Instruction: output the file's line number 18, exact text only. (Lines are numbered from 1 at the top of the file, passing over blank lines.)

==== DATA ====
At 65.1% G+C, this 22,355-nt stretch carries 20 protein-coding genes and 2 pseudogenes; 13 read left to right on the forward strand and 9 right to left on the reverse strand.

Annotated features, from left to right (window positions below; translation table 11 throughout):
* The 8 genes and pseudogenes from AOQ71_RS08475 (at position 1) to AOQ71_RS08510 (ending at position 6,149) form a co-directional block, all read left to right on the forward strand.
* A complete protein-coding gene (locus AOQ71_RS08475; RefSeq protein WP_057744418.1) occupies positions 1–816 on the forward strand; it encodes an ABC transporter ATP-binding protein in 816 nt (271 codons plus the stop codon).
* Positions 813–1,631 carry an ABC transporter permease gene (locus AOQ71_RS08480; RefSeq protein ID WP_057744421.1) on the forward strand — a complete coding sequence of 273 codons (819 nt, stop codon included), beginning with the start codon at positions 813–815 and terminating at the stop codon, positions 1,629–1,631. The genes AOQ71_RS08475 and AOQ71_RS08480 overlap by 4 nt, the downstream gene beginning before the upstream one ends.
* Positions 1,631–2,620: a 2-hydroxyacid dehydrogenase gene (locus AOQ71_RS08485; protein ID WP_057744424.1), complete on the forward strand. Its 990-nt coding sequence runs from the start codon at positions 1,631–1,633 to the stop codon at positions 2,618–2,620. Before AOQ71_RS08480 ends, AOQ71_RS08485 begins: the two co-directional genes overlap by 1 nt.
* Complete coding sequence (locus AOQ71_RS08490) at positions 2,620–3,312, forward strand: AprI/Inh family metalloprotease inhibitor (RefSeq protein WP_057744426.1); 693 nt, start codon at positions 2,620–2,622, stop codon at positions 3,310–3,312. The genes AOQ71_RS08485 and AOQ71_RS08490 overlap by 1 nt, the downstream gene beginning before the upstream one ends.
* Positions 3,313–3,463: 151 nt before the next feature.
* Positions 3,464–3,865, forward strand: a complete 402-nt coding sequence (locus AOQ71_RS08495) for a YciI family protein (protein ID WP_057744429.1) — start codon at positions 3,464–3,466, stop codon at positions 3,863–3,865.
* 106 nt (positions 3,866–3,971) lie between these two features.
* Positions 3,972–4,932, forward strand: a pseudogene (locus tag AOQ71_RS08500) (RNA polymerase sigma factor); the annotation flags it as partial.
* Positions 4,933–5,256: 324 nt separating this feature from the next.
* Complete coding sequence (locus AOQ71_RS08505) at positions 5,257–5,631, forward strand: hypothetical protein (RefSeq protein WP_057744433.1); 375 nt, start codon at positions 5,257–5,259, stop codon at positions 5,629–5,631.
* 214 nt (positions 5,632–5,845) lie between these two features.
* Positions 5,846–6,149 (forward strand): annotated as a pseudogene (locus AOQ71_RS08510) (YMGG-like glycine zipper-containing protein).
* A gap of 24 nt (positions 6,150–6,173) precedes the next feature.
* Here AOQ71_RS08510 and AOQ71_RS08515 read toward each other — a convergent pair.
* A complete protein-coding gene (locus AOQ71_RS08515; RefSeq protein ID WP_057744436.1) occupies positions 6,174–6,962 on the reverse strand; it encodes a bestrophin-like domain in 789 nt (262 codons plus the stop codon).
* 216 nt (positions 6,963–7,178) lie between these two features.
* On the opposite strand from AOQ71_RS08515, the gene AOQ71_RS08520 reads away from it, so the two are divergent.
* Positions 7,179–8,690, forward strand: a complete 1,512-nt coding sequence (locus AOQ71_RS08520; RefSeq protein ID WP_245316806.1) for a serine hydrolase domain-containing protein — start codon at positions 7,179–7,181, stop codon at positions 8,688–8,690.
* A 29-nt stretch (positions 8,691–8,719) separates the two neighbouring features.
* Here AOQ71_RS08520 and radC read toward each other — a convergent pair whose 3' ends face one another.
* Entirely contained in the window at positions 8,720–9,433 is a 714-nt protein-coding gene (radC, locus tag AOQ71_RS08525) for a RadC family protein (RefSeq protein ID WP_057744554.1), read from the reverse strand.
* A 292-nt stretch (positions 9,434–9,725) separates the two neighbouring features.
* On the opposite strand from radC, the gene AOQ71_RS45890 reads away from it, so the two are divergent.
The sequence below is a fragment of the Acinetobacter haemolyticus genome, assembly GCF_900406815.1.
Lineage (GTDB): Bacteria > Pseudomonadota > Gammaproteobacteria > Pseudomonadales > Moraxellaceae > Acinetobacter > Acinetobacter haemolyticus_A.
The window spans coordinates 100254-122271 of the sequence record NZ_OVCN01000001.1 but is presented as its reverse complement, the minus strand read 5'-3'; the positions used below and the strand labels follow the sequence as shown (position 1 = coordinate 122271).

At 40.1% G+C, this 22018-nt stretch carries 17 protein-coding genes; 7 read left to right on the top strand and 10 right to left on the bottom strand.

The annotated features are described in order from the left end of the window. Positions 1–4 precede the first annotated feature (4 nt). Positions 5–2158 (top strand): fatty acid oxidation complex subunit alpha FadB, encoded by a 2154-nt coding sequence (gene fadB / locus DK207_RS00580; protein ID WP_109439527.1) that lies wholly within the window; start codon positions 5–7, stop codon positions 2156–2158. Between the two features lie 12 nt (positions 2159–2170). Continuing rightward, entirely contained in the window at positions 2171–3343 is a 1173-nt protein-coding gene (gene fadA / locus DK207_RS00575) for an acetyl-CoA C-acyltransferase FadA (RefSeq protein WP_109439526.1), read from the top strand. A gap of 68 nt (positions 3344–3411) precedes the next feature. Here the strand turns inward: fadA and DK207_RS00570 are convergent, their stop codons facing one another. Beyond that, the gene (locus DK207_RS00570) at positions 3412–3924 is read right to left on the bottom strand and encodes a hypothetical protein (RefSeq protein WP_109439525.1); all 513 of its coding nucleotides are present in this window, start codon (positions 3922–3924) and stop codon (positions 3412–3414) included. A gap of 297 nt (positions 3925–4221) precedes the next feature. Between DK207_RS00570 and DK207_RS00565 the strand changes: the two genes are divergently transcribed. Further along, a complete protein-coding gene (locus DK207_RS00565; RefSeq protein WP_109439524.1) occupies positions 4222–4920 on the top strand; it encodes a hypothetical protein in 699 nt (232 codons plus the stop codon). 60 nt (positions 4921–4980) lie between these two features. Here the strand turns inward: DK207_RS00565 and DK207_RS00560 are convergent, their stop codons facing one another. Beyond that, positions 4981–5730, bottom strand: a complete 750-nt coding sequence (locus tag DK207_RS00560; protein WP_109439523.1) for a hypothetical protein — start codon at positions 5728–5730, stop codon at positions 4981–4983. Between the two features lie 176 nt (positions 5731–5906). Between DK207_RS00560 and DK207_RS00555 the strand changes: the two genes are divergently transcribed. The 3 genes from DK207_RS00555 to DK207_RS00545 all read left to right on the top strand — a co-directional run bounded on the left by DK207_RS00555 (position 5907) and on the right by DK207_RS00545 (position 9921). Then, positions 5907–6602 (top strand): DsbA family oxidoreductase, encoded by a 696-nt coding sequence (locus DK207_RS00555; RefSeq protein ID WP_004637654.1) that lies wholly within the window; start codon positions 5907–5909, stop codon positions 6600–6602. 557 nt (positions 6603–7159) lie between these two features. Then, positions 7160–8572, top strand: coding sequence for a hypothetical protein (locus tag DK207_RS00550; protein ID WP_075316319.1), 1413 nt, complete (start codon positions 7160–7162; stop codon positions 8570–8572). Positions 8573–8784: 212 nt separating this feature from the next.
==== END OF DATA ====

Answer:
* A complete protein-coding gene (locus AOQ71_RS08515; RefSeq protein ID WP_057744436.1) occupies positions 6,174–6,962 on the reverse strand; it encodes a bestrophin-like domain in 789 nt (262 codons plus the stop codon).